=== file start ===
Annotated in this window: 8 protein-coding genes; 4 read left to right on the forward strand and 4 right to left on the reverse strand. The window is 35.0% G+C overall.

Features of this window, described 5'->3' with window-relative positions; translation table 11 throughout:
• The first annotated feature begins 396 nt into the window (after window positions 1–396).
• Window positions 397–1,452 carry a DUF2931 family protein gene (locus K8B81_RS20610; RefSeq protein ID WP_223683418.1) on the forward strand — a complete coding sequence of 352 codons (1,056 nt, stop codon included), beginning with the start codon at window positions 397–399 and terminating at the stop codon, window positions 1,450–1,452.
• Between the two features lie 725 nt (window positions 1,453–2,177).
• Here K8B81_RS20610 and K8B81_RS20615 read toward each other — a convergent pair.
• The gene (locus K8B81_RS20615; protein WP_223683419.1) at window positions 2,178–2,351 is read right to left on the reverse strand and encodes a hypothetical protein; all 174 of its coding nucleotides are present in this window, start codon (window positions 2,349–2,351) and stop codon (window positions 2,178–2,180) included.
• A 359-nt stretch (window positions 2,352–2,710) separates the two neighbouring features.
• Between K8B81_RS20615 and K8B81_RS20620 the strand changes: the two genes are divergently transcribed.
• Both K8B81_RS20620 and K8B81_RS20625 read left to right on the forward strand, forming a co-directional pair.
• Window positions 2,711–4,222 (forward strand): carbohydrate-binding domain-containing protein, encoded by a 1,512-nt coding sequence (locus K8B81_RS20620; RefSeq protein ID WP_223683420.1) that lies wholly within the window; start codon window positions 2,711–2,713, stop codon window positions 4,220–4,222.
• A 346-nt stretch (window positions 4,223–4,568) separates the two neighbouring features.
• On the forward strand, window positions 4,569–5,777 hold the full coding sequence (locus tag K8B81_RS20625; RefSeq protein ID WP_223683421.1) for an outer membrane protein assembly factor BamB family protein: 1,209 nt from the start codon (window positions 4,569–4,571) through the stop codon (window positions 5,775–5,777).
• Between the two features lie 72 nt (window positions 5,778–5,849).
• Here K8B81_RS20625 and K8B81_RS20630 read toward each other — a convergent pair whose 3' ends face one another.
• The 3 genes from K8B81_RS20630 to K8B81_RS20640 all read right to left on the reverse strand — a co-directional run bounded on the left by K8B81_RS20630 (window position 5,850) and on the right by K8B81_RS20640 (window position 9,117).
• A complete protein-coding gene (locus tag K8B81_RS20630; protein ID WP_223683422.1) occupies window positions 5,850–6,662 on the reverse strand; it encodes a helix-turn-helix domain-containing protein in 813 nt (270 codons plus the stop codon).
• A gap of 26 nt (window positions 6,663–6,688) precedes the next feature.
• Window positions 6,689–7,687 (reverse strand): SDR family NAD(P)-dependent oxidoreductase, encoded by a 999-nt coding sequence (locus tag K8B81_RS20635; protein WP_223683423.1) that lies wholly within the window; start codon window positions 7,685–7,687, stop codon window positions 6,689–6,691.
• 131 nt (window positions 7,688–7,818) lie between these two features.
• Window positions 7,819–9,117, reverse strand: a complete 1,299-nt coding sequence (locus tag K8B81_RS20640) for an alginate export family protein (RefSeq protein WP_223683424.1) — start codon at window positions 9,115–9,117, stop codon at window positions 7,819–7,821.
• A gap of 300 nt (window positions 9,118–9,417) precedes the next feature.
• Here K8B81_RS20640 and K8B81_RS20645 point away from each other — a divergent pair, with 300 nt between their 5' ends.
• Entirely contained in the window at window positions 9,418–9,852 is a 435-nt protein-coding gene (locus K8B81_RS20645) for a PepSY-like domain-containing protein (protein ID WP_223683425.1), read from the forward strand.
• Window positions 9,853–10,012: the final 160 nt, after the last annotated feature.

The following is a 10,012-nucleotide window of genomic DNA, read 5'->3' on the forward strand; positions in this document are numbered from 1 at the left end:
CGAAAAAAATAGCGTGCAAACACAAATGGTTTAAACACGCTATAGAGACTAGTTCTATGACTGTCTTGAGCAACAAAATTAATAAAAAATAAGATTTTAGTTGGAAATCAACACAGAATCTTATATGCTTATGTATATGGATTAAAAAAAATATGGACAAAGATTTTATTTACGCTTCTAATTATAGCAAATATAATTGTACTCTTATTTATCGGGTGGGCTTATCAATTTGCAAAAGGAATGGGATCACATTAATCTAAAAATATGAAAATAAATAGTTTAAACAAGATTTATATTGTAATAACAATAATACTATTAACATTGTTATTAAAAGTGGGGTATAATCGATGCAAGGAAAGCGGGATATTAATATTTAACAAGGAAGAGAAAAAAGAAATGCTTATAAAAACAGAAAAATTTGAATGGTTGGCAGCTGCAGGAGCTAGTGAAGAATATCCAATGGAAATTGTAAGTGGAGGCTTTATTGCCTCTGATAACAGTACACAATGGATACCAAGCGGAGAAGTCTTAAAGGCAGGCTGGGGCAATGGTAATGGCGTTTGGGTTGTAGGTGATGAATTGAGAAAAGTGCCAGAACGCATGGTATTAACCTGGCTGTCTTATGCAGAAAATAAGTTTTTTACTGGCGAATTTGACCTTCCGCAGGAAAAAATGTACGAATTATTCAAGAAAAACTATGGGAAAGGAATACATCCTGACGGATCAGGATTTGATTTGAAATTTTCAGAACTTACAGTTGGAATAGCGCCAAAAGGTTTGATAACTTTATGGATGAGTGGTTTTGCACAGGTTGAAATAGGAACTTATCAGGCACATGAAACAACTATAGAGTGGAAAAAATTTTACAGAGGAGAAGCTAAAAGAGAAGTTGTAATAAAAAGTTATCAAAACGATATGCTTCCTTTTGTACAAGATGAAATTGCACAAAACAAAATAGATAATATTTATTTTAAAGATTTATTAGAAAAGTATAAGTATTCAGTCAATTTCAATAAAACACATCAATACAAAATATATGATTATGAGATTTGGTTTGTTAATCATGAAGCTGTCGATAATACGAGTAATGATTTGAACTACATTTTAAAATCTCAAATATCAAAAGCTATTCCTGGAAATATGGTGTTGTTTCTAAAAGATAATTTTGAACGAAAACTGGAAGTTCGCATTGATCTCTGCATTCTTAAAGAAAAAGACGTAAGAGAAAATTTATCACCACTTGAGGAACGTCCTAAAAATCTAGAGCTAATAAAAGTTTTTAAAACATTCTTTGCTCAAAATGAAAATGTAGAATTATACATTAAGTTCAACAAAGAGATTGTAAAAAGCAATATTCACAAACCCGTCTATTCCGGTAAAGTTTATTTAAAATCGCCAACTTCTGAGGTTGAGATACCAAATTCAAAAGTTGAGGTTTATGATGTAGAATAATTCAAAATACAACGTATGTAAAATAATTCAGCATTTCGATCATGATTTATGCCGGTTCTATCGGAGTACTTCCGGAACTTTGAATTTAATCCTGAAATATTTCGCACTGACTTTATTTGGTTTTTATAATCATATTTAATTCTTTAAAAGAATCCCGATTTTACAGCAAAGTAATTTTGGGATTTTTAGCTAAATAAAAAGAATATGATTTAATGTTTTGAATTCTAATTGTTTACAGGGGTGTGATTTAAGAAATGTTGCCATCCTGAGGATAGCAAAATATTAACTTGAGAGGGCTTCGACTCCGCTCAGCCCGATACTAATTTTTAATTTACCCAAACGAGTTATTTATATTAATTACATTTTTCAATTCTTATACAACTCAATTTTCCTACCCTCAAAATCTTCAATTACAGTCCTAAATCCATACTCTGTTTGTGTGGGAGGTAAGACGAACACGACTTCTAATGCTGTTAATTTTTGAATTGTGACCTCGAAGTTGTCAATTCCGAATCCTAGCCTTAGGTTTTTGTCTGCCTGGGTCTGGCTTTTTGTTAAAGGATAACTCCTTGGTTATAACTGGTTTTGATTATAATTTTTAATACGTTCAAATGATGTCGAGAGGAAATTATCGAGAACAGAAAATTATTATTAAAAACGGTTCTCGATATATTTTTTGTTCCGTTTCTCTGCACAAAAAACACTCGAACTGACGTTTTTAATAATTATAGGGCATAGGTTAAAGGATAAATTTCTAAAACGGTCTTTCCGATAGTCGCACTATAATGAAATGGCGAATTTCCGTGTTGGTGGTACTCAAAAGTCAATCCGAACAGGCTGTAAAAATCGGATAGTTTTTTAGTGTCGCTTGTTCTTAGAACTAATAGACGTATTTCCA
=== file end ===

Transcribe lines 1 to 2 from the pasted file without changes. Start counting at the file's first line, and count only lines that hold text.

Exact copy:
Annotated in this window: 8 protein-coding genes; 4 read left to right on the forward strand and 4 right to left on the reverse strand. The window is 35.0% G+C overall.

Features of this window, described 5'->3' with window-relative positions; translation table 11 throughout: